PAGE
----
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Back on track, Saskatchewan government

Budget day in Saskatchewan is seeing the provincial government peg the price of oil at US$75.75 per barrel and potash at US$407 per KCl tonne.

“Saskatchewan is back on track,” Deputy Premier and Finance Minister Donna Harpauer said. “We are seeing strong economic growth and job creation as we come out of the pandemic and as a result, the province’s financial outlook has improved significantly.”

Expenses are at $17.6 billion, up 3.1per cent from the 2021-22 Budget and revenue is $17.2 billion, up 18.5 per cent from the previous year. This gives a deficit of $463 million.

Some of the beneficiaries include Health – $6.8 billion, Education – $3.8 billion, Agriculture – $1 billion and Social Services – $1.6 billion

The health budget is up $21.6 million over that of the previous fiscal year as the province says it aims to tackle the surgical waitlist, provide supports for seniors, recruit and retain staff including new doctors and $95 million dollars is allocated for the ongoing pandemic response.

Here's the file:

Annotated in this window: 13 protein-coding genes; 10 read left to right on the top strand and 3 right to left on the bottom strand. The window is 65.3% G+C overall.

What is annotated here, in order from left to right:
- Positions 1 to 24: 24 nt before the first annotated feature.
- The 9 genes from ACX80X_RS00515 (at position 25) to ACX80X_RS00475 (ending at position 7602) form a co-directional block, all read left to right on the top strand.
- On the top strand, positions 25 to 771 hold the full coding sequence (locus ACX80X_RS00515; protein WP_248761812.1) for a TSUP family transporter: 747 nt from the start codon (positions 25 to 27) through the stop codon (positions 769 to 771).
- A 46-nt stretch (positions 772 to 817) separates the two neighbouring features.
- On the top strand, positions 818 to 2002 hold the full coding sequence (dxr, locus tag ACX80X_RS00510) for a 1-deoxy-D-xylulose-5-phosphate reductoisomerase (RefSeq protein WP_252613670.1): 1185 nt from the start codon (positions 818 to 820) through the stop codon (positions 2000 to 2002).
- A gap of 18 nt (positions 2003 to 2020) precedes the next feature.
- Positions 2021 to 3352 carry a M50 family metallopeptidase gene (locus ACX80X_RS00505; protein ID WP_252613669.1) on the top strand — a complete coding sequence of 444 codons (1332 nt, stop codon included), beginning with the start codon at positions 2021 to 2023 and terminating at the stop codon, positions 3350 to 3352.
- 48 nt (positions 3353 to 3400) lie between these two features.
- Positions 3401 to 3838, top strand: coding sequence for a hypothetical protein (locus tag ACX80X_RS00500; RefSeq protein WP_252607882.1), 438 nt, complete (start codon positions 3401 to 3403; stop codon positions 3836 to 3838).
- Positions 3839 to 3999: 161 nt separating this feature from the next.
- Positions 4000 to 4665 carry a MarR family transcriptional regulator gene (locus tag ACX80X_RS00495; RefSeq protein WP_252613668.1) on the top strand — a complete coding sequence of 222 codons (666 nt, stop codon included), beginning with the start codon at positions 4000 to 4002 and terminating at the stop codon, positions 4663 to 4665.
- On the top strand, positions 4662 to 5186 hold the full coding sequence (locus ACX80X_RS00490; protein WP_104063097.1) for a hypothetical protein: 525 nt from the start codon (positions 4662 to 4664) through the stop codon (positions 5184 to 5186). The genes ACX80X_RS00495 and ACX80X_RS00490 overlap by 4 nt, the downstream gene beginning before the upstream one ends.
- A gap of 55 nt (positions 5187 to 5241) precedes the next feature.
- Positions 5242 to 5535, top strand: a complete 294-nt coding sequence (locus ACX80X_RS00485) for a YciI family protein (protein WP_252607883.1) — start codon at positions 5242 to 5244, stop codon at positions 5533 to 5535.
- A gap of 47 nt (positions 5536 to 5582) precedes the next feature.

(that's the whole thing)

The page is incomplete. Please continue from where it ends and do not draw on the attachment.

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The education file is getting about $2.0 billion in operating funding for the 27 school divisions and as well funds to cover the 2.0 per cent salary increase as part of the Teachers’ Collective Bargaining Agreement.

Highlights on the Social Services file include $11.4 million to increase Saskatchewan Income Support basic benefits by $30 per month and shelter benefits by up to $25 per month, $679.0 million in funding for people with disabilities and some $400 million in funding to community based organizations.

On the capital budget, $3.2 billion is set aside for capital projects.  Highlights include health care capital – $156.6 million, roads and highways – $846.0 million and school infrastructure – $168.6 million.

The Creative Saskatchewan Production Grant Program for film and television moves up to $10.0 million of available funding.

“The deficit has been reduced by over $2.0 billion. Our economy is growing, with 30,000 new jobs created over the past year and the second highest rate of job growth in Canada so far in 2022,” says Harpauer.

More details can be found on the government’s website.

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